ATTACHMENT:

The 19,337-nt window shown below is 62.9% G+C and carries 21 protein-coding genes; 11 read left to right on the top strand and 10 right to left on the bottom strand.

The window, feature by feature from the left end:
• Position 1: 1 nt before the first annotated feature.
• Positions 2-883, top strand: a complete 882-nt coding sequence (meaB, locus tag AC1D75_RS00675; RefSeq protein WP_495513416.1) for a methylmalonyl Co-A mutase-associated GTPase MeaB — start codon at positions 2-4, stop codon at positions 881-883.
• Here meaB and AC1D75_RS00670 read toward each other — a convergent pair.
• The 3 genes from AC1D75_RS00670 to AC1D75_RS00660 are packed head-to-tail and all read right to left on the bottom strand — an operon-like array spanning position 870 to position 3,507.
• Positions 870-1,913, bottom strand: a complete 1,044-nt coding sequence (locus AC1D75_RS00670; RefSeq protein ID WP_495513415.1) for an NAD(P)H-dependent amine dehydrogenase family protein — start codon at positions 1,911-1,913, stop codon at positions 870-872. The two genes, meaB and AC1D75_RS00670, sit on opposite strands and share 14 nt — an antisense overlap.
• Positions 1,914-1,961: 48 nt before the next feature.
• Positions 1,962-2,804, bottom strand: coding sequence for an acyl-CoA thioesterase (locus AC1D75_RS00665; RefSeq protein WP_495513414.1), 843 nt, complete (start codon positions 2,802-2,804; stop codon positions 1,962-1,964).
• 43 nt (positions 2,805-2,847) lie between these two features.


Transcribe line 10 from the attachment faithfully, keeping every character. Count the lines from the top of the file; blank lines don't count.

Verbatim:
• 43 nt (positions 2,805-2,847) lie between these two features.